[TriLUG] Questions about Threading
26 Mar 2002 11:43:02 -0700
On Tue, 2002-03-26 at 10:50, Jeremy P wrote:
> On Tue, 26 Mar 2002, Jeff Bollinger wrote:
> > I'm not a programmer, but I am curious about threading and the
> > advantage to having a multi-processor linux box (I guess running an
> > smp kernel). Do programs have to be written to take advantage of a
> > dual-processor, or will cycles be distributed evenly during a process?
> > How do you know if your program will support multiple processors?
> This is my general, non-programming understanding of this; hopefully
> someone can correct any misconceptions.
> Programs can be written to take direct advantage of multiple processors,
> but as far as I know, most for Linux don't. There seems to be some
> argument about different threading models, and until that's sorted out, we
> probably won't see much multithreaded stuff. The problem is that these
> things are very different among the Unix platforms, and most open source
> projects want their software to work on Linux, Solaris, BSD, etc. -- and
> each has very different systems for multithreaded processes.
Yes and no. Essentially all Unixes, including Linux, now have fairly
decent support for the Posix threading model.
Note that Linus defined a thread as a CoE (Context of Execution) and
threads in Linux are implemented using a clone() system call that is
nearly identical to a fork() so that Linux threads essentially *are*
processes. The reasons for this choice were:
- full processes in Linux are already *very* lightweight and
incur a (provably) minimal penalty due to context switches
on many architectures (eg. context switch for linux for x86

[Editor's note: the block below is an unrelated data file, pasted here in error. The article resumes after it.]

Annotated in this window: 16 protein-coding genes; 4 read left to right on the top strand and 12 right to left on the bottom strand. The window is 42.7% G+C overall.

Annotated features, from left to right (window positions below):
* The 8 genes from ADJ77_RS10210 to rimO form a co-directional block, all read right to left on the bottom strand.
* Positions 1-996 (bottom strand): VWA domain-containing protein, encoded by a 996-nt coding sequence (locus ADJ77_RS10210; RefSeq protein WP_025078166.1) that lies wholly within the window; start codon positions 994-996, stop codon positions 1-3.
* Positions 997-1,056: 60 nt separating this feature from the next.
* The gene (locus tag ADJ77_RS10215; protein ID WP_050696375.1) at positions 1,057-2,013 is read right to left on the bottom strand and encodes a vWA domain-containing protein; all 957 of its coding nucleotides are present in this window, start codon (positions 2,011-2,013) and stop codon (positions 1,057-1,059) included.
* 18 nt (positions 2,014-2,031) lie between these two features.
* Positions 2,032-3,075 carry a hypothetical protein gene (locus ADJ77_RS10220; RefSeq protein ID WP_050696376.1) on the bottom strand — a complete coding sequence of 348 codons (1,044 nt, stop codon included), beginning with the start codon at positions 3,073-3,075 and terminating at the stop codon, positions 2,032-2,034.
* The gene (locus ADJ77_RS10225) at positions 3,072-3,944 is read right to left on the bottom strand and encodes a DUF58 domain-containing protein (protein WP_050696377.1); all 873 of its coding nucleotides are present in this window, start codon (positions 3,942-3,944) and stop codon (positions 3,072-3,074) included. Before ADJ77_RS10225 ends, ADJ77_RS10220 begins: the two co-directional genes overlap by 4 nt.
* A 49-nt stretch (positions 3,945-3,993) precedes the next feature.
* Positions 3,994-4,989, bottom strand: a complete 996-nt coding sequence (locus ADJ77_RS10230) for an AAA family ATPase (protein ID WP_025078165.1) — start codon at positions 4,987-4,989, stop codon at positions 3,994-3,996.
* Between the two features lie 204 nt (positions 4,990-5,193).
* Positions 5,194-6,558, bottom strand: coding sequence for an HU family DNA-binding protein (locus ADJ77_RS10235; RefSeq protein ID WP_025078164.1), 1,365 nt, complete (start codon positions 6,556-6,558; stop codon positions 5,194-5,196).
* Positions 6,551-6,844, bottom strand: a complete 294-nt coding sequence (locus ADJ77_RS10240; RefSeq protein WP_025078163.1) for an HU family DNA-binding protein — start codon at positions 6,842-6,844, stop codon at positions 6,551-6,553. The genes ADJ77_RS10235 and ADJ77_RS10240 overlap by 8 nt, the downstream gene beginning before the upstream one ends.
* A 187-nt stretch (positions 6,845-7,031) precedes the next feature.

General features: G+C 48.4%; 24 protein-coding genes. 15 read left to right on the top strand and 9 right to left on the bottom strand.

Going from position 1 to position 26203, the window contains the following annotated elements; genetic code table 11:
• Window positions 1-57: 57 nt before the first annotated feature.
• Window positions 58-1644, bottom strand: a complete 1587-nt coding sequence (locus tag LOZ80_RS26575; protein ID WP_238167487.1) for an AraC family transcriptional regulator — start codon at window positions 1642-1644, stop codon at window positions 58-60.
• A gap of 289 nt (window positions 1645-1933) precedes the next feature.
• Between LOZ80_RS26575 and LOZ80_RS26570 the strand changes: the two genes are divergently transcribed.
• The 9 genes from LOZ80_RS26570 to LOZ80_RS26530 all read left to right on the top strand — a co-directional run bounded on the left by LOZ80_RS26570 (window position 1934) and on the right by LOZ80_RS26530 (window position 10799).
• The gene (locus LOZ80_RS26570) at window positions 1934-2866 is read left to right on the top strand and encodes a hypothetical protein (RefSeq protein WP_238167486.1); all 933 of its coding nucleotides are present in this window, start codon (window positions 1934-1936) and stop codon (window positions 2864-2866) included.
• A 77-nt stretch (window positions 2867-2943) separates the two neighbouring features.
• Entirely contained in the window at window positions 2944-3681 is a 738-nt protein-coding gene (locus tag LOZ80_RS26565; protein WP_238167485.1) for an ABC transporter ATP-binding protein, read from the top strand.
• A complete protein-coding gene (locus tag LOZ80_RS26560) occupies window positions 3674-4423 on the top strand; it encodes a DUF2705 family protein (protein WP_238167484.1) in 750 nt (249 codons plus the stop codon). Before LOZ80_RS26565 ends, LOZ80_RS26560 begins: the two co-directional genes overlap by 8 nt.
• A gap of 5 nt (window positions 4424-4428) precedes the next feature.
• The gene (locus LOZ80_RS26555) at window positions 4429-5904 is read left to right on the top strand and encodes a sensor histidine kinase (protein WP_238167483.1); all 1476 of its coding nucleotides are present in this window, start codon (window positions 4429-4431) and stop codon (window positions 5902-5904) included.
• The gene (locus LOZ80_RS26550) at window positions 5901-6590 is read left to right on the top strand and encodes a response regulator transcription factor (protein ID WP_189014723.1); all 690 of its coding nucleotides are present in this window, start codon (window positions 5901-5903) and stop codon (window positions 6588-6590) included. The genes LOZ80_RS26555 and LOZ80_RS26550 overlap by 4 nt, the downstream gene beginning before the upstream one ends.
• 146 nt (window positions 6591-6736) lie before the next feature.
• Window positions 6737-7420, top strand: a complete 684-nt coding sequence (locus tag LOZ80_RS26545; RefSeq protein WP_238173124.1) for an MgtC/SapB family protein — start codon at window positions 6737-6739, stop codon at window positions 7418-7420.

is something like 50-100x faster than solaris for x86)
- treating threads as processes within the kernel allows them
to be easily and cheaply scheduled on both uni- and multi-proc
- treating threads within the kernel as processes helps keep
the kernel (scheduling, MM, etc) code much simpler
> My understanding is that "symmetric" multi-processing, the S in SMP,
> implies that each heavyweight (non-threaded) process is assigned to a
No. "Symmetric" means the processors are "equal" in that they all have
equal access to the system memory. An example of non-SMP systems is
NUMA (Non-Uniform Memory Access) where the processors have private
memory ranges and must query each other for memory addresses outside
their local chunk.
> given processor. If a computer only runs one single-process program, this
> does you no good. But since programs like Apache often use many
> sub-processes, the scheduler distributes the load pretty evenly by
> assigning some to one processor, and some to another. Also, the kernel
> apparently can easily switch the processes around to balance the load.
> If you run "top" on a multi-processor system, you can monitor this; on a
> loaded system the CPU% will add up to n*100%, with 100% for each
A multi-processor box *will* help a little even in the case that your
code is not threaded. The OS and daemon CPU-load will tend to run on
the processor that isn't, at any given moment, running your non-threaded
app, thus giving it a (slight?) performance boost.
And note that processes are not assigned to CPUs in any lasting sense.
The OS scheduler may try to keep a process on a particular CPU (cache
affinity) but, in general, processes rapidly bounce in and out of
context on both uni-proc and SMP systems.
Edward H. Hill III, PhD
Post-Doctoral Researcher | Email: email@example.com, firstname.lastname@example.org
Division of ESE | URL: http://www.eh3.com
Colorado School of Mines | Phone: 303-273-3483
Golden, CO 80401 | Fax: 303-273-3311
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